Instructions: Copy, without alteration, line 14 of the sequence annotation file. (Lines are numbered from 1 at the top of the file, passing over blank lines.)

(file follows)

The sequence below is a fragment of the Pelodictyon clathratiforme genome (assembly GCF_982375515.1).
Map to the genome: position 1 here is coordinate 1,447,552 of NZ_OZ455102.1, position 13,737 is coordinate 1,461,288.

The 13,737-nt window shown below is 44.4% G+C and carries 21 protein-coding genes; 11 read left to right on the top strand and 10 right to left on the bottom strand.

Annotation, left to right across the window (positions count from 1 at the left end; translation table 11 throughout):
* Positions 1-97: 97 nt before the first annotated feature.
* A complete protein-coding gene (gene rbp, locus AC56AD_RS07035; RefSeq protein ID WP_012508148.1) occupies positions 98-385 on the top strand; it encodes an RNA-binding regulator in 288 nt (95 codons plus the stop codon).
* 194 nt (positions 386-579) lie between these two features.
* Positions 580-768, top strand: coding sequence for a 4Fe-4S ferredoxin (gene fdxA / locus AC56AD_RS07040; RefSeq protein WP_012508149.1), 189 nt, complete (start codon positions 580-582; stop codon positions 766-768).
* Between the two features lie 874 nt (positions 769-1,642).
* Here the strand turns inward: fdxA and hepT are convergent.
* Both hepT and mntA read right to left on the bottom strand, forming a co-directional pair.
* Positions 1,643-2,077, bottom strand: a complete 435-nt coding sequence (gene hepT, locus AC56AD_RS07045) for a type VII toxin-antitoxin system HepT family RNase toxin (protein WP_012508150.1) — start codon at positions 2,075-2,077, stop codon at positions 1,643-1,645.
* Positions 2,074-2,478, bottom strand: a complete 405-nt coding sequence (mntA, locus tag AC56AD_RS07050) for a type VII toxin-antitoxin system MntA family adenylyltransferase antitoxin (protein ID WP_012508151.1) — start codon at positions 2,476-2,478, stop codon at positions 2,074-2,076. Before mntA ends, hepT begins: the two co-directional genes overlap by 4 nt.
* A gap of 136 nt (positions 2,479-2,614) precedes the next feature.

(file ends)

* A gap of 136 nt (positions 2,479-2,614) precedes the next feature.